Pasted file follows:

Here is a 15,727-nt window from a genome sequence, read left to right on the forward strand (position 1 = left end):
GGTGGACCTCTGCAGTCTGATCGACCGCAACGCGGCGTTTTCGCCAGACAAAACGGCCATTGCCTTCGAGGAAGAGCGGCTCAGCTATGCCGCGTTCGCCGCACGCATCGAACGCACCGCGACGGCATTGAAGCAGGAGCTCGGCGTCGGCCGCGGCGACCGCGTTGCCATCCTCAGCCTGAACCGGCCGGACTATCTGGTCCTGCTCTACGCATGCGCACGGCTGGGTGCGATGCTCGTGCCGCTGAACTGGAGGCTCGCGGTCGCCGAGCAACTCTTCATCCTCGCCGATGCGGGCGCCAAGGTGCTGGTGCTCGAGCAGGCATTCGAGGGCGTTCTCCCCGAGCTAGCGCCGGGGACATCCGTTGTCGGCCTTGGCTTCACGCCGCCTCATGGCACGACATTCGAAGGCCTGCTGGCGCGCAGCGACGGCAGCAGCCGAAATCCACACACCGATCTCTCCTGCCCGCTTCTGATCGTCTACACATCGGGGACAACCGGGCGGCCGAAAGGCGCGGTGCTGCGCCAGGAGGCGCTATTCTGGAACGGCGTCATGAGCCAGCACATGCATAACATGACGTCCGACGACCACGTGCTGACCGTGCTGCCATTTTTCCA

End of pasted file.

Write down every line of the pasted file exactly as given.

Here is a 15,727-nt window from a genome sequence, read left to right on the forward strand (position 1 = left end):
GGTGGACCTCTGCAGTCTGATCGACCGCAACGCGGCGTTTTCGCCAGACAAAACGGCCATTGCCTTCGAGGAAGAGCGGCTCAGCTATGCCGCGTTCGCCGCACGCATCGAACGCACCGCGACGGCATTGAAGCAGGAGCTCGGCGTCGGCCGCGGCGACCGCGTTGCCATCCTCAGCCTGAACCGGCCGGACTATCTGGTCCTGCTCTACGCATGCGCACGGCTGGGTGCGATGCTCGTGCCGCTGAACTGGAGGCTCGCGGTCGCCGAGCAACTCTTCATCCTCGCCGATGCGGGCGCCAAGGTGCTGGTGCTCGAGCAGGCATTCGAGGGCGTTCTCCCCGAGCTAGCGCCGGGGACATCCGTTGTCGGCCTTGGCTTCACGCCGCCTCATGGCACGACATTCGAAGGCCTGCTGGCGCGCAGCGACGGCAGCAGCCGAAATCCACACACCGATCTCTCCTGCCCGCTTCTGATCGTCTACACATCGGGGACAACCGGGCGGCCGAAAGGCGCGGTGCTGCGCCAGGAGGCGCTATTCTGGAACGGCGTCATGAGCCAGCACATGCATAACATGACGTCCGACGACCACGTGCTGACCGTGCTGCCATTTTTCCA